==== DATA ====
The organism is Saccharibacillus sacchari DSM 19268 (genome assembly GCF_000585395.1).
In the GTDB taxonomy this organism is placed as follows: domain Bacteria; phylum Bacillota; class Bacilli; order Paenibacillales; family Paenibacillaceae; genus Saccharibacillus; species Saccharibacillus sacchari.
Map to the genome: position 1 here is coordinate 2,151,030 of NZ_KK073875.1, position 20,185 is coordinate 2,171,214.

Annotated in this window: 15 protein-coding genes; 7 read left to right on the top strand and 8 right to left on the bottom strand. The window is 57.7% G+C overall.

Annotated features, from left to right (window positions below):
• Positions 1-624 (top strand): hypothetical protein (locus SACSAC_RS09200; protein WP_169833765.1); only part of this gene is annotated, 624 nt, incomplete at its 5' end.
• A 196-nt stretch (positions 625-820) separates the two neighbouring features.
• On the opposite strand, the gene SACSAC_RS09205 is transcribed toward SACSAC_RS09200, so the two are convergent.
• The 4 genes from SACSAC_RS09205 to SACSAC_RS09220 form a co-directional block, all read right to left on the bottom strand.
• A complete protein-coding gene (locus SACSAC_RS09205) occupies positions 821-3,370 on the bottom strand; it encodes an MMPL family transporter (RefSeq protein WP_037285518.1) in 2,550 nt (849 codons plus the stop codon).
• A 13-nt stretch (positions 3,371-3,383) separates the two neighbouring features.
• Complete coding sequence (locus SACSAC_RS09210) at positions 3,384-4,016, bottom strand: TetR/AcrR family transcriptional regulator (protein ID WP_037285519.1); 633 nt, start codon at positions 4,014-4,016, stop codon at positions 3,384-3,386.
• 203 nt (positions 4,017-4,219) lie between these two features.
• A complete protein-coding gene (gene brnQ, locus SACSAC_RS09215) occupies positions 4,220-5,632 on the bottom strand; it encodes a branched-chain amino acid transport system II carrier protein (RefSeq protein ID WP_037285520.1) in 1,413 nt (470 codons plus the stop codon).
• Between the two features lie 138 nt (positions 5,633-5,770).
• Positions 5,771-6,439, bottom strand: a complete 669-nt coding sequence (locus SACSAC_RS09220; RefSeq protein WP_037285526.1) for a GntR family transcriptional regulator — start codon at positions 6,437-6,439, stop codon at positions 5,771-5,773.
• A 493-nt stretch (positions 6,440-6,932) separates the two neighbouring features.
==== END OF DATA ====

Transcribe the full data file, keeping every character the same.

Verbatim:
The organism is Saccharibacillus sacchari DSM 19268 (genome assembly GCF_000585395.1).
In the GTDB taxonomy this organism is placed as follows: domain Bacteria; phylum Bacillota; class Bacilli; order Paenibacillales; family Paenibacillaceae; genus Saccharibacillus; species Saccharibacillus sacchari.
Map to the genome: position 1 here is coordinate 2,151,030 of NZ_KK073875.1, position 20,185 is coordinate 2,171,214.

Annotated in this window: 15 protein-coding genes; 7 read left to right on the top strand and 8 right to left on the bottom strand. The window is 57.7% G+C overall.

Annotated features, from left to right (window positions below):
• Positions 1-624 (top strand): hypothetical protein (locus SACSAC_RS09200; protein WP_169833765.1); only part of this gene is annotated, 624 nt, incomplete at its 5' end.
• A 196-nt stretch (positions 625-820) separates the two neighbouring features.
• On the opposite strand, the gene SACSAC_RS09205 is transcribed toward SACSAC_RS09200, so the two are convergent.
• The 4 genes from SACSAC_RS09205 to SACSAC_RS09220 form a co-directional block, all read right to left on the bottom strand.
• A complete protein-coding gene (locus SACSAC_RS09205) occupies positions 821-3,370 on the bottom strand; it encodes an MMPL family transporter (RefSeq protein WP_037285518.1) in 2,550 nt (849 codons plus the stop codon).
• A 13-nt stretch (positions 3,371-3,383) separates the two neighbouring features.
• Complete coding sequence (locus SACSAC_RS09210) at positions 3,384-4,016, bottom strand: TetR/AcrR family transcriptional regulator (protein ID WP_037285519.1); 633 nt, start codon at positions 4,014-4,016, stop codon at positions 3,384-3,386.
• 203 nt (positions 4,017-4,219) lie between these two features.
• A complete protein-coding gene (gene brnQ, locus SACSAC_RS09215) occupies positions 4,220-5,632 on the bottom strand; it encodes a branched-chain amino acid transport system II carrier protein (RefSeq protein ID WP_037285520.1) in 1,413 nt (470 codons plus the stop codon).
• Between the two features lie 138 nt (positions 5,633-5,770).
• Positions 5,771-6,439, bottom strand: a complete 669-nt coding sequence (locus SACSAC_RS09220; RefSeq protein WP_037285526.1) for a GntR family transcriptional regulator — start codon at positions 6,437-6,439, stop codon at positions 5,771-5,773.
• A 493-nt stretch (positions 6,440-6,932) separates the two neighbouring features.